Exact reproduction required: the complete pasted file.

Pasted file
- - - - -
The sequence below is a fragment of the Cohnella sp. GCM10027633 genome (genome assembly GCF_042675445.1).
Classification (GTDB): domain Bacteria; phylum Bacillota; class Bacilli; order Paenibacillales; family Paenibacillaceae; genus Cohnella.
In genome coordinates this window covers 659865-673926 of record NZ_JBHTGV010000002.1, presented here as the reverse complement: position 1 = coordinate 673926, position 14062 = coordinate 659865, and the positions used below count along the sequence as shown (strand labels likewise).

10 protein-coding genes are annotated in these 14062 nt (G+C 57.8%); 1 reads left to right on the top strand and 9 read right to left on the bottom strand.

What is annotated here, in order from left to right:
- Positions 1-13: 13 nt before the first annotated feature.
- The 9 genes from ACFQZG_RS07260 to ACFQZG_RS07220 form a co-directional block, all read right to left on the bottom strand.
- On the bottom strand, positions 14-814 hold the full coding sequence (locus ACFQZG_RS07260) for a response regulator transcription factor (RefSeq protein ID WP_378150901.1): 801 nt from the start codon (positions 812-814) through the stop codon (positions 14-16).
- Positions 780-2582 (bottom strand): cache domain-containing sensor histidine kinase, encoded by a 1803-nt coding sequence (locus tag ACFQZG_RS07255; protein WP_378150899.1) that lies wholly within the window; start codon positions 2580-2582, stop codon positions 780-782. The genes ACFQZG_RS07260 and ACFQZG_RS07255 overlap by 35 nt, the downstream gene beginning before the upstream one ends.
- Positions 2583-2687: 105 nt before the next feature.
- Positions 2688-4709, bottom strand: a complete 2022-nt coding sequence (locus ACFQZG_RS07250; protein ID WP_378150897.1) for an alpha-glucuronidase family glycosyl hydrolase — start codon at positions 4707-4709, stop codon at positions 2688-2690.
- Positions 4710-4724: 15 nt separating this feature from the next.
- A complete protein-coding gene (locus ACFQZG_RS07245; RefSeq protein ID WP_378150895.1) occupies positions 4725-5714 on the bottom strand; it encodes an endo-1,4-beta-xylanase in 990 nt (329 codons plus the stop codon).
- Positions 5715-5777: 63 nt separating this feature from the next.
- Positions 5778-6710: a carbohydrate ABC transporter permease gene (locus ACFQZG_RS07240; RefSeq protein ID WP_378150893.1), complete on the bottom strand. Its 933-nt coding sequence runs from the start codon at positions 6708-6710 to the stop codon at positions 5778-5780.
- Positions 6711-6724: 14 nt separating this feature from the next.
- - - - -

The sequence below is a fragment of the Cohnella sp. GCM10027633 genome (genome assembly GCF_042675445.1).
Classification (GTDB): domain Bacteria; phylum Bacillota; class Bacilli; order Paenibacillales; family Paenibacillaceae; genus Cohnella.
In genome coordinates this window covers 659865-673926 of record NZ_JBHTGV010000002.1, presented here as the reverse complement: position 1 = coordinate 673926, position 14062 = coordinate 659865, and the positions used below count along the sequence as shown (strand labels likewise).

10 protein-coding genes are annotated in these 14062 nt (G+C 57.8%); 1 reads left to right on the top strand and 9 read right to left on the bottom strand.

What is annotated here, in order from left to right:
- Positions 1-13: 13 nt before the first annotated feature.
- The 9 genes from ACFQZG_RS07260 to ACFQZG_RS07220 form a co-directional block, all read right to left on the bottom strand.
- On the bottom strand, positions 14-814 hold the full coding sequence (locus ACFQZG_RS07260) for a response regulator transcription factor (RefSeq protein ID WP_378150901.1): 801 nt from the start codon (positions 812-814) through the stop codon (positions 14-16).
- Positions 780-2582 (bottom strand): cache domain-containing sensor histidine kinase, encoded by a 1803-nt coding sequence (locus tag ACFQZG_RS07255; protein WP_378150899.1) that lies wholly within the window; start codon positions 2580-2582, stop codon positions 780-782. The genes ACFQZG_RS07260 and ACFQZG_RS07255 overlap by 35 nt, the downstream gene beginning before the upstream one ends.
- Positions 2583-2687: 105 nt before the next feature.
- Positions 2688-4709, bottom strand: a complete 2022-nt coding sequence (locus ACFQZG_RS07250; protein ID WP_378150897.1) for an alpha-glucuronidase family glycosyl hydrolase — start codon at positions 4707-4709, stop codon at positions 2688-2690.
- Positions 4710-4724: 15 nt separating this feature from the next.
- A complete protein-coding gene (locus ACFQZG_RS07245; RefSeq protein ID WP_378150895.1) occupies positions 4725-5714 on the bottom strand; it encodes an endo-1,4-beta-xylanase in 990 nt (329 codons plus the stop codon).
- Positions 5715-5777: 63 nt separating this feature from the next.
- Positions 5778-6710: a carbohydrate ABC transporter permease gene (locus ACFQZG_RS07240; RefSeq protein ID WP_378150893.1), complete on the bottom strand. Its 933-nt coding sequence runs from the start codon at positions 6708-6710 to the stop codon at positions 5778-5780.
- Positions 6711-6724: 14 nt separating this feature from the next.